Click on “Download PDF” for the PDF version or on the title for the HTML version.


If you are not an ASABE member or if your employer has not arranged for access to the full-text, Click here for options.

CIGR Handbook of Agricultural Engineering, Volume III Plant Production Engineering, Chapter 1 Machines for Crop Production, 1.6. Harvesters and Threshers, Part 1.6.11-1.6.12 Harvesters and Threshers: Root Crops

Published by the American Society of Agricultural and Biological Engineers, St. Joseph, Michigan www.asabe.org

Citation:  CIGR Handbook of Agricultural Engineering, Volume III Plant Production Engineering, Chapter 1 Machines for Crop Production, 1.6. Harvesters and Threshers, Part 1.6.11-1.6.12 Harvesters and Threshers: Root Crops, pp. 381-408  .(doi:10.13031/2013.36349)
Authors:   E. Manfredi, R. Peters
Keywords:   Keywords: 1.6.11. Sugar Beet Harvesting, 1.6.12. Potatoes

First paragraph: Sugar beet harvesting requires a high degree of specialization, with several stages of coordinated mechanization culminating in delivery of the product to the sugar beet factory. Sugar beet harvesting currently involves four main operations (Fig. 1.332) 1) Leaf stripping and chopping. 2) Beet topping with collet cutting. 3) Removal of the root crop from the soil. 4) Cleaning the product to remove impurities (soil stuck to the product, loose soil, dry leafstalks, collets, pieces of root, stones, etc.). These basic operations are followed by other, optional ones that can be used in various combinations, e.g.: Depositing the root crop in swaths. Direct loading onto a vehicle beside the loader (multistage harvesters) or into the harvester (complete harvesters).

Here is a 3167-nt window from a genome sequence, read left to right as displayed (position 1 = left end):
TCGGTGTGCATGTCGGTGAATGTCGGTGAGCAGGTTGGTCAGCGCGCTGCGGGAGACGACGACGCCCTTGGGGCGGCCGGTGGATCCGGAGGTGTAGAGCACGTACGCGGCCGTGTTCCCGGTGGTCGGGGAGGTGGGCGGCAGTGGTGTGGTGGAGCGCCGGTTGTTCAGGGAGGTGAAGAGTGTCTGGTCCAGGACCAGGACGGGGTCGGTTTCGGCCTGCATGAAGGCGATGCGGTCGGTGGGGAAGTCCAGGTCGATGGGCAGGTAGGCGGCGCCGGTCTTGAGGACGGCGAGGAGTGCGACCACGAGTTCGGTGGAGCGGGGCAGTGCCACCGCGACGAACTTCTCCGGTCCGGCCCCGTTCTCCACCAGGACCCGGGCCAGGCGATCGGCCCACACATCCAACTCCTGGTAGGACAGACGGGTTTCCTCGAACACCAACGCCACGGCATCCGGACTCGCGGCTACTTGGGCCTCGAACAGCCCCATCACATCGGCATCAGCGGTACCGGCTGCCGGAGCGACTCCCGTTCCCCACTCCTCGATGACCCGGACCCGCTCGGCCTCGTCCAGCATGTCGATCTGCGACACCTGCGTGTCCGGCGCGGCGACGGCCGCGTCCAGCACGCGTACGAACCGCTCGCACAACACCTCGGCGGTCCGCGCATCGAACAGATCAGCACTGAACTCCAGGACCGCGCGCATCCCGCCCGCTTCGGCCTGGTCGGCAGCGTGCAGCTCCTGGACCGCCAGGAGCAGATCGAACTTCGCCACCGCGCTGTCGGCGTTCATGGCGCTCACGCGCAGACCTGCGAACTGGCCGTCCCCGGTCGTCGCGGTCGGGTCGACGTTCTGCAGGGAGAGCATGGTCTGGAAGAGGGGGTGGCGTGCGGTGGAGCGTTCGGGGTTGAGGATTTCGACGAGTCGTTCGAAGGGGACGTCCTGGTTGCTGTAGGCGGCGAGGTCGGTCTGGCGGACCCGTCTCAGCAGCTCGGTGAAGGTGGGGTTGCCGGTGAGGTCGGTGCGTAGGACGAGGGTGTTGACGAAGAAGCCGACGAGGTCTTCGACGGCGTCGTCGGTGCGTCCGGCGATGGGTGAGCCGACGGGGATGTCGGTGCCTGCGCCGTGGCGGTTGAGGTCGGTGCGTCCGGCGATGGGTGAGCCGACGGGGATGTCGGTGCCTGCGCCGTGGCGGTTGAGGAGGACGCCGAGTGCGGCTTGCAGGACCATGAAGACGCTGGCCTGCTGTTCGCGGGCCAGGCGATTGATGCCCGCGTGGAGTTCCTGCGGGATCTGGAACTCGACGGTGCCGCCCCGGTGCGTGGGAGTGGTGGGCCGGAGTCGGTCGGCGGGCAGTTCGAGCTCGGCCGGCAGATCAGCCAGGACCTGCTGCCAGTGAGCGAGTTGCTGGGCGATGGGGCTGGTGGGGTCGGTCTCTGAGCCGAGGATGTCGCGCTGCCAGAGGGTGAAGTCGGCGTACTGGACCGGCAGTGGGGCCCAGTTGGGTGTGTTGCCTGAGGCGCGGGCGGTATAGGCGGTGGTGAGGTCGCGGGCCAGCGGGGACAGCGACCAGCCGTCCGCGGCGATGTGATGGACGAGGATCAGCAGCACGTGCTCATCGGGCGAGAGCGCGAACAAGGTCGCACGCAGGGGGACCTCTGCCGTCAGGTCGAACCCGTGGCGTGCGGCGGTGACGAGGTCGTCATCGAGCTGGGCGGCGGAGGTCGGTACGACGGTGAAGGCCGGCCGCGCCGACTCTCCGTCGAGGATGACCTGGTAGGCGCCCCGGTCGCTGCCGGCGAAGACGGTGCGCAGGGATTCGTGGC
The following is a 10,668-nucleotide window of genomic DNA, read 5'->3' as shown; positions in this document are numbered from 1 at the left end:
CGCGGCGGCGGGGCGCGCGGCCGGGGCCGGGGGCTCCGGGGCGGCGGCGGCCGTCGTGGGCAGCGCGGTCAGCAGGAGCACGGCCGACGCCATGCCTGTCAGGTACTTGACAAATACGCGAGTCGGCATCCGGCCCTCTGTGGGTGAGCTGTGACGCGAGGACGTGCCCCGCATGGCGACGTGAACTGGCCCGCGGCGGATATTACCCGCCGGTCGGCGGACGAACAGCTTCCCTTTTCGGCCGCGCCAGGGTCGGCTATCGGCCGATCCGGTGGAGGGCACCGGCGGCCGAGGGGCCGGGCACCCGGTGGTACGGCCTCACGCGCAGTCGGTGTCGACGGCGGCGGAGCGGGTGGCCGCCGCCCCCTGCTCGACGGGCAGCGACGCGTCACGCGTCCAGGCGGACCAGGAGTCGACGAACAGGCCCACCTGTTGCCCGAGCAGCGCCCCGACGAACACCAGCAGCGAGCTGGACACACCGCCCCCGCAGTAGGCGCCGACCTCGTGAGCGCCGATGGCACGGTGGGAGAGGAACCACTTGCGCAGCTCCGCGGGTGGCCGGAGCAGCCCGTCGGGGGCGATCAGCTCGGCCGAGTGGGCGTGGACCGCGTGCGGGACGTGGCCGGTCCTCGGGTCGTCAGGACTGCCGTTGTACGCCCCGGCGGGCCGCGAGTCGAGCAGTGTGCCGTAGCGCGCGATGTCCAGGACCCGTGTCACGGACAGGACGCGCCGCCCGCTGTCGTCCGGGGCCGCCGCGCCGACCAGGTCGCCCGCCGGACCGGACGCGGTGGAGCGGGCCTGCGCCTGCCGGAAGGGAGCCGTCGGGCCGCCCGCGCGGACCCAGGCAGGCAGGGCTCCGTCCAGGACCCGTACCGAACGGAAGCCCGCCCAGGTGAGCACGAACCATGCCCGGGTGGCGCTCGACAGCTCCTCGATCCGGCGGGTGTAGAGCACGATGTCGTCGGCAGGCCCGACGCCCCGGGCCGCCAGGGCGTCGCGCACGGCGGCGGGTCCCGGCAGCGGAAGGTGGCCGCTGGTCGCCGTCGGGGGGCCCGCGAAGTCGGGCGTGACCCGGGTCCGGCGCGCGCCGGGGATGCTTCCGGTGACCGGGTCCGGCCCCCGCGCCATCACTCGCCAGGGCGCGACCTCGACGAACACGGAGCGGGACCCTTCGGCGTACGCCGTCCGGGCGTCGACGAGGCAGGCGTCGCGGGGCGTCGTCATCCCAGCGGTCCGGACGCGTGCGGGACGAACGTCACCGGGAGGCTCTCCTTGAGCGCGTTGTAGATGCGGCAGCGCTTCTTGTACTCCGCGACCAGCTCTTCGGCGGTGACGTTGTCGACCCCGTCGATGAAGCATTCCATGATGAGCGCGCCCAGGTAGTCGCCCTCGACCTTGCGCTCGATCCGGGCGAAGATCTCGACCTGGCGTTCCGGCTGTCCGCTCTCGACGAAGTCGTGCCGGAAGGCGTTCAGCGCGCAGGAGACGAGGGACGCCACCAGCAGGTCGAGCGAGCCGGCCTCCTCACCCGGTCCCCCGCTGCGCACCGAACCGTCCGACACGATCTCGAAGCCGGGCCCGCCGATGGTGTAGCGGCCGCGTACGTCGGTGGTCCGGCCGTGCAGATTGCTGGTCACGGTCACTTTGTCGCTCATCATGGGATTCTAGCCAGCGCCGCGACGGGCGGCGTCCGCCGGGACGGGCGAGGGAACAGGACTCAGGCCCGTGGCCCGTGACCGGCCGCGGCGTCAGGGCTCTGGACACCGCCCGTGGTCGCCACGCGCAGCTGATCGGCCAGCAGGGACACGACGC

(Download PDF)    (Export to EndNotes)